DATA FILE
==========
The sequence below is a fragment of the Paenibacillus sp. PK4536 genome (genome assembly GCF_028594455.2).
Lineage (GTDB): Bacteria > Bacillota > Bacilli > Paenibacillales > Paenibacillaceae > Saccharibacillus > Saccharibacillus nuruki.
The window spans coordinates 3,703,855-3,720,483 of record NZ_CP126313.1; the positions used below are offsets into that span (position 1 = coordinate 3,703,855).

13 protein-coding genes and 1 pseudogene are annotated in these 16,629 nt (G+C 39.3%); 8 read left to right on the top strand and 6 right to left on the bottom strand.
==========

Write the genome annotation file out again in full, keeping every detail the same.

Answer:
The sequence below is a fragment of the Paenibacillus sp. PK4536 genome (genome assembly GCF_028594455.2).
Lineage (GTDB): Bacteria > Bacillota > Bacilli > Paenibacillales > Paenibacillaceae > Saccharibacillus > Saccharibacillus nuruki.
The window spans coordinates 3,703,855-3,720,483 of record NZ_CP126313.1; the positions used below are offsets into that span (position 1 = coordinate 3,703,855).

13 protein-coding genes and 1 pseudogene are annotated in these 16,629 nt (G+C 39.3%); 8 read left to right on the top strand and 6 right to left on the bottom strand.